By MARC McDONALD
No doubt, George W. Bush's handlers must have looked on with envy when Sen. Jim Webb spoke eloquently about America's increasing economic polarization in his Democratic rebuttal to Bush's tepid SOTU address.
Clearly, Webb's well-received speech struck a chord among millions of working class Americans, who are working harder than ever these days for increasingly less and less pay.
One of the key tactics in politics is to never let your opponents define an issue (and to get behind the eight-ball on any issue that strikes a chord among the people).
But when Bush's team had him speak out today about excessive CEO pay, it smacked of extreme desperation from an increasingly out-of-touch White House. Bush speaking out against spiraling CEO compensation is like Charles Manson speaking out against violence.
Bush has presided over six years of the most vicious screw-the-working-class policies in the history of this nation. Only the Ronald Reagan years would come close to the lousy deal that working people have faced under Bush.
Americans are working longer hours than ever these days. Median workers' pay continues to stagnate or decline. Worker benefits are vanishing. Unions are under assault from six years of hostile anti-labor legislation under Bush.
The only people who've benefited under Bush have been wealthy stockholders and CEOs, whose pay has soared into the stratosphere (even as their taxes have plunged under Bush).
Bush's criticism of CEO pay was, quite frankly, bizarre. For a quarter of a century, Republicans have been trying to convince America that unbridled, brutal, dog-eat-dog capitalism is the way to go. Under this logic, there is really no such thing as "excessive" CEO pay.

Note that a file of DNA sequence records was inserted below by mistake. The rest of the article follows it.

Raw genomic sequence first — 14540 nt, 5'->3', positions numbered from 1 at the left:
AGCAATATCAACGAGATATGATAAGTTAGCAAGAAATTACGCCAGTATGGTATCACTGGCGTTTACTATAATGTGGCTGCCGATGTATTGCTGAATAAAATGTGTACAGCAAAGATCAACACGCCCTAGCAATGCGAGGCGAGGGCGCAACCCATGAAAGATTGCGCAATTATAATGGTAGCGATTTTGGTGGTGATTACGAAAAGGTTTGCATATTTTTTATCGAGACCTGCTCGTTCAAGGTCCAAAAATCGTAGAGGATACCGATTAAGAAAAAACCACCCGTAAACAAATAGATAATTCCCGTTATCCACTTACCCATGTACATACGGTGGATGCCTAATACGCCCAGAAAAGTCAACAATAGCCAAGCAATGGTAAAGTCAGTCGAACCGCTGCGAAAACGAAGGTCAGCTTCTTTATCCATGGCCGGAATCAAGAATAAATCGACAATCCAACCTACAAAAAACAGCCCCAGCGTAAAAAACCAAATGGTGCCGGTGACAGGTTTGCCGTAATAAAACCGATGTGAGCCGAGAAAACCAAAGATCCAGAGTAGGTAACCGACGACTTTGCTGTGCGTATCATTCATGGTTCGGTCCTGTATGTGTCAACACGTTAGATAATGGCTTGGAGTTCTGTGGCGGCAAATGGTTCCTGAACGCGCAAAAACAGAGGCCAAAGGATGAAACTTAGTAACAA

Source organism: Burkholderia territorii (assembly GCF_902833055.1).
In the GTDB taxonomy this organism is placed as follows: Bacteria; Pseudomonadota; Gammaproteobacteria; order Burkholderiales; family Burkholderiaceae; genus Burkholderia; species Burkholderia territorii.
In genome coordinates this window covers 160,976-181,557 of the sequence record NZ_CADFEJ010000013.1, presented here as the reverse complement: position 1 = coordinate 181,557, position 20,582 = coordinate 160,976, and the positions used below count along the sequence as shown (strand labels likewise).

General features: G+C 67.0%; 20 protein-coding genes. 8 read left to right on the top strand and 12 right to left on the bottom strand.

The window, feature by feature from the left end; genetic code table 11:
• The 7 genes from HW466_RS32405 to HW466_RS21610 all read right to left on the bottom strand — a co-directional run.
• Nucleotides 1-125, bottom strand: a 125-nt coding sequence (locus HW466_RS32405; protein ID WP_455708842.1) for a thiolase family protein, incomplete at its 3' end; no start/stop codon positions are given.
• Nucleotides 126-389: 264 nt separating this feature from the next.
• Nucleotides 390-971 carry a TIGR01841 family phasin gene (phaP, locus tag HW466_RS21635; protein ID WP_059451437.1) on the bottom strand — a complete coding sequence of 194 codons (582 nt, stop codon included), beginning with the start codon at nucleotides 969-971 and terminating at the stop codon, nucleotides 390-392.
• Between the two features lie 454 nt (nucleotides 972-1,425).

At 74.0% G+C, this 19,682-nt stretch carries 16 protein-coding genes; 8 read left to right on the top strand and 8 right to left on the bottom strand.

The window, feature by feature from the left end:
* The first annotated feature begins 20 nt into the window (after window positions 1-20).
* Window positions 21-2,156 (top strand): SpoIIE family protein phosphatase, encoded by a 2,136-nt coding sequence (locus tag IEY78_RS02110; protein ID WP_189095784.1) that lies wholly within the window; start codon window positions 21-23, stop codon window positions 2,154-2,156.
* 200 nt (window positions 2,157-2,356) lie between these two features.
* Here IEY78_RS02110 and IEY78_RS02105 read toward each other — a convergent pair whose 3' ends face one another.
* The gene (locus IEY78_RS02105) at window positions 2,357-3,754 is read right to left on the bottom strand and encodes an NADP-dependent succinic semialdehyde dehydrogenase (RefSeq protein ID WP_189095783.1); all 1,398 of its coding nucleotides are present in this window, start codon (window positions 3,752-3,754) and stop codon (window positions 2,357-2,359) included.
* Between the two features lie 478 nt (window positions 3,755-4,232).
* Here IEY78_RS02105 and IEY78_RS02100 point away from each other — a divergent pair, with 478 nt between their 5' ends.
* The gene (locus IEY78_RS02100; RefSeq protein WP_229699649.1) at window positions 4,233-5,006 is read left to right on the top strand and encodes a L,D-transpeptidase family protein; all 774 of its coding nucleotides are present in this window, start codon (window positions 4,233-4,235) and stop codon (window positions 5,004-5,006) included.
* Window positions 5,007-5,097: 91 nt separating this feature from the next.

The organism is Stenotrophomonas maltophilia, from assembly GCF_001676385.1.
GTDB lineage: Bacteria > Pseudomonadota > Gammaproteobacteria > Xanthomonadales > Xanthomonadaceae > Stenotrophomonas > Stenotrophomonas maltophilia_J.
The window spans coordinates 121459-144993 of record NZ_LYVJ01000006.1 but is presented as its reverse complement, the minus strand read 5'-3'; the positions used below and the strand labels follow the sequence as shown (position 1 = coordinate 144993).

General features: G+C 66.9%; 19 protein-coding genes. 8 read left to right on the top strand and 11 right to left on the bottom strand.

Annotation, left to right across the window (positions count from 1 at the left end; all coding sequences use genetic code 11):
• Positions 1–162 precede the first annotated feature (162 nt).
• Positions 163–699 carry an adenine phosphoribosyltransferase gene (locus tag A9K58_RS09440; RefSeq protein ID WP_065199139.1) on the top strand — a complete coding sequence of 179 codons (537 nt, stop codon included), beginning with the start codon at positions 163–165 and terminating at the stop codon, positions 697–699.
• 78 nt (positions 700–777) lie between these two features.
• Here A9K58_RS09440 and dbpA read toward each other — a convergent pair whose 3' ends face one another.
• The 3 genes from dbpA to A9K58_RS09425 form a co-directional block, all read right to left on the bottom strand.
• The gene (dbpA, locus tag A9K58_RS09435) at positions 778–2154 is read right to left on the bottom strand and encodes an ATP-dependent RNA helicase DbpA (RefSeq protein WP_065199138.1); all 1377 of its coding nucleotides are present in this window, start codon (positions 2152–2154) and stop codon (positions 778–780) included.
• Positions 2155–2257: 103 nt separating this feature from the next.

Surprisingly large number of Americans initially bought into this bullsh*t when Reagan first proposed it. But 25 years later, ordinary Americans have woken up to the reality that only the wealthiest 5 percent of Americans are benefiting from this concept, while the rest of us are falling further behind every year.
Webb is one of a growing number of Democratic leaders who have spoken eloquently about America's economic polarization. He's clearly struck a nerve among America's shafted working class.
But for Bush to try to pick up the ball and run with it on this issue is laughable. Even right-wing talk radio and the fascist nutcase right-wing blogosphere must be scratching their heads in puzzlement.
A decade ago, the NeoCon movement was brash, bold and arrogant. Its members were cocky and confident that they could sell ordinary voters on their vision of a new America, completely deregulated and privatized, with no cumbersome unions or labor laws (or anything else to put on crimp on corporate profits).
Nothing has demonstrated the complete and utter failure of the NeoCon movement than its own crown prince, Bush, taking aim at excessive CEO pay. (Or at least pretending to: no one in his right mind really thinks that Bush cares about how much CEOs pull down---or that he will take any action whatsoever to curb CEO pay).
Americans have finally woken up to the concept that if you let corporations run amok, with no regulation, they will screw everything in sight (from the environment to their workers) and the only people who'll benefit are CEOs and rich stockholders.
In fact, Americans are increasingly becoming aware that the Bush economic model goes beyond even screwing workers and outsourcing their jobs, even as taxes on the wealthy plummet.
The worst part of Bush's economy actually isn't economic polarization, as bad as that is. The worst part is that Bush has conspired to turn America's economy into nothing less than socialism for the rich. Halliburton is just the tip of the iceberg. In today's America, corporations pocket some $300 billion in corporate welfare annually (even as 60 percent of corporations pay zero taxes these days).
In fact, the tax burden in the U.S. over the years has been shifting from corporations to individual taxpayers. In the 1950s, corporations paid around half of all taxes. Today, their burden has shrunk to less than 10 percent (as has been documented by Pulitzer Prize-winning journalists Donald Barlett and James Steele).
So after six years of screwing the working class and taking our money and handing it over to his wealthy friends and contributors, Bush is now suddenly styling himself as a populist "man of the people"? For an administration that has long been noted for lies, deceit and corruption, this has got to be Bush's most cynical move yet.
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